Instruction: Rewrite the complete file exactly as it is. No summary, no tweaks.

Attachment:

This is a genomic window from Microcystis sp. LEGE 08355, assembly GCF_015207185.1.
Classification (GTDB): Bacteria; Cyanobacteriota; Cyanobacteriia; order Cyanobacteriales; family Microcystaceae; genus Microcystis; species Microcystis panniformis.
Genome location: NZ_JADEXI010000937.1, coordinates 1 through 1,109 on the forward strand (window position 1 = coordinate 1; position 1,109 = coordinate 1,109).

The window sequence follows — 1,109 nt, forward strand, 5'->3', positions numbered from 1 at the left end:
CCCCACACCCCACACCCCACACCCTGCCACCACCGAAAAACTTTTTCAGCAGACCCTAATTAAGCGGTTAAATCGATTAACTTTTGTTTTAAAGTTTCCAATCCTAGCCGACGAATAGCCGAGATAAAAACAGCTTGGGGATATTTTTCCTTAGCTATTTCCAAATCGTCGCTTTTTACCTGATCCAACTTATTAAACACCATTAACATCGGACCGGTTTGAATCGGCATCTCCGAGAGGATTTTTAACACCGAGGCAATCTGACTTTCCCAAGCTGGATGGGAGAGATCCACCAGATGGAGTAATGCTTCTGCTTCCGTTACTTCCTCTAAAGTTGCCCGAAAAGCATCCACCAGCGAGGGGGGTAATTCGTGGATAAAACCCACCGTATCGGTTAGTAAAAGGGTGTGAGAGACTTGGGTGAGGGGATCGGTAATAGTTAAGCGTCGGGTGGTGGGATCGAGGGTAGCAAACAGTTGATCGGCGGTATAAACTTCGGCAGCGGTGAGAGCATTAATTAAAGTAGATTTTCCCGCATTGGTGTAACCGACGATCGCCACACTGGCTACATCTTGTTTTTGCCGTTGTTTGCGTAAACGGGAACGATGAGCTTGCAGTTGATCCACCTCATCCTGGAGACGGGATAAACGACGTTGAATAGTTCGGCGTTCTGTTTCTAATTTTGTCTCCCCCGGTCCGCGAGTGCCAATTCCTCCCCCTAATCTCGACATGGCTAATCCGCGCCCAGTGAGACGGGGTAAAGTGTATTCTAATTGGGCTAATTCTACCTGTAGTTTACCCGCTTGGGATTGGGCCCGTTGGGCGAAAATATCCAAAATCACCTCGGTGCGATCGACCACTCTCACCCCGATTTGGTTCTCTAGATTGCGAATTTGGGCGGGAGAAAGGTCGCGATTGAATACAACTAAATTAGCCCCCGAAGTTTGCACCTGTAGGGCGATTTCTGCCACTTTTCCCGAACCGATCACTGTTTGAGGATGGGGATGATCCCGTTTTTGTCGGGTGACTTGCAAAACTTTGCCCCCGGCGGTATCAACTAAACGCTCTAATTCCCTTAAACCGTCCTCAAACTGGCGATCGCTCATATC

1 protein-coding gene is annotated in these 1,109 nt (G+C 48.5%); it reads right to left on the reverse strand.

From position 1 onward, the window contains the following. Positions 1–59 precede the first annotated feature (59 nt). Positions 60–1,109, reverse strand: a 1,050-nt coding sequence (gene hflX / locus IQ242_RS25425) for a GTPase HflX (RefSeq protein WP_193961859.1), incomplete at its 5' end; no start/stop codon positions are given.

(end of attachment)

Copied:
This is a genomic window from Microcystis sp. LEGE 08355, assembly GCF_015207185.1.
Classification (GTDB): Bacteria; Cyanobacteriota; Cyanobacteriia; order Cyanobacteriales; family Microcystaceae; genus Microcystis; species Microcystis panniformis.
Genome location: NZ_JADEXI010000937.1, coordinates 1 through 1,109 on the forward strand (window position 1 = coordinate 1; position 1,109 = coordinate 1,109).

The window sequence follows — 1,109 nt, forward strand, 5'->3', positions numbered from 1 at the left end:
CCCCACACCCCACACCCCACACCCTGCCACCACCGAAAAACTTTTTCAGCAGACCCTAATTAAGCGGTTAAATCGATTAACTTTTGTTTTAAAGTTTCCAATCCTAGCCGACGAATAGCCGAGATAAAAACAGCTTGGGGATATTTTTCCTTAGCTATTTCCAAATCGTCGCTTTTTACCTGATCCAACTTATTAAACACCATTAACATCGGACCGGTTTGAATCGGCATCTCCGAGAGGATTTTTAACACCGAGGCAATCTGACTTTCCCAAGCTGGATGGGAGAGATCCACCAGATGGAGTAATGCTTCTGCTTCCGTTACTTCCTCTAAAGTTGCCCGAAAAGCATCCACCAGCGAGGGGGGTAATTCGTGGATAAAACCCACCGTATCGGTTAGTAAAAGGGTGTGAGAGACTTGGGTGAGGGGATCGGTAATAGTTAAGCGTCGGGTGGTGGGATCGAGGGTAGCAAACAGTTGATCGGCGGTATAAACTTCGGCAGCGGTGAGAGCATTAATTAAAGTAGATTTTCCCGCATTGGTGTAACCGACGATCGCCACACTGGCTACATCTTGTTTTTGCCGTTGTTTGCGTAAACGGGAACGATGAGCTTGCAGTTGATCCACCTCATCCTGGAGACGGGATAAACGACGTTGAATAGTTCGGCGTTCTGTTTCTAATTTTGTCTCCCCCGGTCCGCGAGTGCCAATTCCTCCCCCTAATCTCGACATGGCTAATCCGCGCCCAGTGAGACGGGGTAAAGTGTATTCTAATTGGGCTAATTCTACCTGTAGTTTACCCGCTTGGGATTGGGCCCGTTGGGCGAAAATATCCAAAATCACCTCGGTGCGATCGACCACTCTCACCCCGATTTGGTTCTCTAGATTGCGAATTTGGGCGGGAGAAAGGTCGCGATTGAATACAACTAAATTAGCCCCCGAAGTTTGCACCTGTAGGGCGATTTCTGCCACTTTTCCCGAACCGATCACTGTTTGAGGATGGGGATGATCCCGTTTTTGTCGGGTGACTTGCAAAACTTTGCCCCCGGCGGTATCAACTAAACGCTCTAATTCCCTTAAACCGTCCTCAAACTGGCGATCGCTCATATC

1 protein-coding gene is annotated in these 1,109 nt (G+C 48.5%); it reads right to left on the reverse strand.

From position 1 onward, the window contains the following. Positions 1–59 precede the first annotated feature (59 nt). Positions 60–1,109, reverse strand: a 1,050-nt coding sequence (gene hflX / locus IQ242_RS25425) for a GTPase HflX (RefSeq protein WP_193961859.1), incomplete at its 5' end; no start/stop codon positions are given.